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Take a look at the code below. Assume that this is the ENTIRE class. I have not omitted ANY code. This is literally all it does.

If I instantiate this class in my main program loop and call myExample.Add(whatever) from time to time, do I need to worry about any problems caused by not locking around Dequeue() and Enqueue()?

public class Example<T>
{
    private Queue<T> q = new Queue<T>();

    public Example()
    {
        new Thread(() => 
        {
            while (true) 
            {
                if (this.q.Count > 0)
                {
                    var item = this.q.Dequeue();
                }
                Thread.Sleep(1);
            }
        }).Start();
    }

    public void Add(T val)
    {
        this.q.Enqueue(val);
    }
}

What happens if this.q.Enqueue(val) is called at the same time as this.q.Dequeue()?

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(Replied to your comment) –  Marc Gravell May 14 '09 at 9:52

8 Answers 8

The short version is you must synchronize access to a queue if you expect it to function. There are obvious thread races in the Count/Dequeue, but more importantly no operation is guaranteed - the internal state could legitimately do anything, and is likely to be corrupted.

You would also want a way of exiting the thread eventually...

To write a blocking queue, see here: Creating a blocking Queue<T> in .NET.

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But why? Marc, I know you're way smarter than I am, but if you're gonna get these points, you need to tell me what the obvious race conditions are. :) I agree with you about the internal state, but what about the race conditions? –  core May 14 '09 at 8:50
    
OK - the race condition in this case probably isn't significant; there aren't going to be multiple readers. However, threading is hard: to determine that there isn't a race condition (without the lock) I need to read the code and understand the calling pattern. Why not make it obvious that there is no potential for a race by locking over the count/dequeue? This also means that when you extend the class later you haven't got to go bug hunting. –  Marc Gravell May 14 '09 at 9:51

It depends. :) If you call into Example with multiple threads, you will have a race condition between your check for the count of the queue and the dequeue. For example ...

T1 Call Example
T2 Call Example
T2 check Q.Count > 0 (yes)
T1 check Q.count > 0 (yes)
T2 dequeue
T1 dequeue OOPS!

If you don't call into example with multiple threads, then you will have no problem since you don't care what you take off, only that you take something off. If you cared what you took off, then the race condition between Add and Example would be an issue again.

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I was thinking this at first, but the only place the queue gets dequed is inside the one loop... so anything external to the Example class should only be able to queue things, and wouldn't be able to see the queue. –  uzbones May 14 '09 at 3:56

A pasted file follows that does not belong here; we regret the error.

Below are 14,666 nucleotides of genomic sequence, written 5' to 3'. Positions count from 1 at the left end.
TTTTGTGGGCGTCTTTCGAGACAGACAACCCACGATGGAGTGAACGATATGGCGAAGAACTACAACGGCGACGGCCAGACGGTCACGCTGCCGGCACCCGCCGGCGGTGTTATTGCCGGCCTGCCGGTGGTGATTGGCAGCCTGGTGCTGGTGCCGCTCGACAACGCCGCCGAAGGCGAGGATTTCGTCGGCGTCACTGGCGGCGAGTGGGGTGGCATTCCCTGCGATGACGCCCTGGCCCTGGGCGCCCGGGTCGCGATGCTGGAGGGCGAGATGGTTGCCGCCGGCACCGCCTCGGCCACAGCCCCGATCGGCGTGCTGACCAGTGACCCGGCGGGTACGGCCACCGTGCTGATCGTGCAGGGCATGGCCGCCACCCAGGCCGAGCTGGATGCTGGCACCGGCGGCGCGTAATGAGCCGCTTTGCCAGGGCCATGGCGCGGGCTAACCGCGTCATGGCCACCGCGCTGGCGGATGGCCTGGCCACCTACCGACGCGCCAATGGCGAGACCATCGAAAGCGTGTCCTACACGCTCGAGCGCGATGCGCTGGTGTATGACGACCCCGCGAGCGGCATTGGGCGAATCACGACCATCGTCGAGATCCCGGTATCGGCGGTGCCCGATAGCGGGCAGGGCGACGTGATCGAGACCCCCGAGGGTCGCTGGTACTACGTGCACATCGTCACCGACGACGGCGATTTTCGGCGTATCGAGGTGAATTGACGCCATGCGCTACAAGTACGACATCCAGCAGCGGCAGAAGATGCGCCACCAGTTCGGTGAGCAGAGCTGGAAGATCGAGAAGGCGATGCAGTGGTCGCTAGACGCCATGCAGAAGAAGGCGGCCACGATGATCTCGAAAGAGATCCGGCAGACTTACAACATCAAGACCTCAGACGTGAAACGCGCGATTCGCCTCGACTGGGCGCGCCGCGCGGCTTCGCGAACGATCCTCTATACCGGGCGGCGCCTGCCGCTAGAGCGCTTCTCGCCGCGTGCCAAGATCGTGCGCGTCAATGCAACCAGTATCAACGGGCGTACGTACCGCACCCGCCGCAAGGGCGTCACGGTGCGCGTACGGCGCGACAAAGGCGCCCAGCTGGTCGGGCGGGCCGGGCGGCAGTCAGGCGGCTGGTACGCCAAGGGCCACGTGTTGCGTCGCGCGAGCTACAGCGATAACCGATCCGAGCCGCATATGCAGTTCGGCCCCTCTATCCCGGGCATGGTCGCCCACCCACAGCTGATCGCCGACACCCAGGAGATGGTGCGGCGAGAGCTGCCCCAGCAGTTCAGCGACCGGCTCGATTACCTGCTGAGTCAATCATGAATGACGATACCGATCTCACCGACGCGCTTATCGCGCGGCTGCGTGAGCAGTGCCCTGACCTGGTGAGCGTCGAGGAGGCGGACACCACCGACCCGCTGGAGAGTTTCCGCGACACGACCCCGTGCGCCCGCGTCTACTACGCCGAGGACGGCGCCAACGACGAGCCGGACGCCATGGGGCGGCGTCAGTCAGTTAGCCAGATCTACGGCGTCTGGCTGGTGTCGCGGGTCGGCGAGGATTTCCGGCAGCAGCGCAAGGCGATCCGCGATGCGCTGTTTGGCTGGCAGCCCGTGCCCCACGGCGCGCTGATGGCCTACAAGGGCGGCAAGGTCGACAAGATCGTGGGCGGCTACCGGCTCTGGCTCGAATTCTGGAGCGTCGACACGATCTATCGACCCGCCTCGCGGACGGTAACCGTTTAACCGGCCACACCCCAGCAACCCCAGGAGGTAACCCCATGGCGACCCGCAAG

Each thread that calls into Example forks a new thread that enters that loop. If I send 10 threads into Example, I will have 10 threads running in that loop. Those threads never return. So, it will build up over time and you will have a race condition. –  JP Alioto May 14 '09 at 4:00
    
They aren't static classes, so they would all be seperate objects, and the constructor is what creates the thread, so it would always be 1 thread per object. –  uzbones May 14 '09 at 4:04

Chris

Add a private static field

readonly static object lockObject = new object();

enclose the dequeue and enqueue with

lock(lockObject)
{
  //do stuff
}

for your lambda put it outside the loop

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Since you're writing to the Queue via the Dequeue method you do need to lock it. Queues are thread safe for multiple readers but not multiple writers Queue thread safety.

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Note that the "reader" in that scenario is foreach, not Dequeue (which is a "write"). As such; in reality, it is simpler to say that queues don't usefully support multiple callers. At all. –  Marc Gravell May 14 '09 at 4:03

MSDN says that Queue is not thread safe: http://msdn.microsoft.com/en-us/library/7977ey2c.aspx

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I assume by

this.queue.Enqueue(val);

you mean

this.q.Enqueue(val);

?

If so, then yes, you need to perform some sort of locking. Collections aren't inherently thread safe. Considering that you're always removing from one thread, and always adding from another it MIGHT work ok, but why not play it safe?

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I don't believe it will ever be safe, since the Queue is liable to resize its internal array at any moment. –  Nick Farina May 14 '09 at 3:59
    
I agree, I belive the enqueuing could have issues, because you could attempt to dequeue something before it's fully queued, or write two items into the same position in the internal array. –  uzbones May 14 '09 at 4:02

I don't see why you think it might be safe.

My worry/assumption is that entering the Enqueue and Dequeue simultaneously (from two different threads) might corrupt the internal state of the Queue instance.

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Since you are explicitly creating a separate thread which modifies the Queue, it is not ever safe to call Add(), regardless of what thread you call it from.

You need to lock() the "if" statement block since it's not even safe to call q.Count, then lock again in the Add() method.

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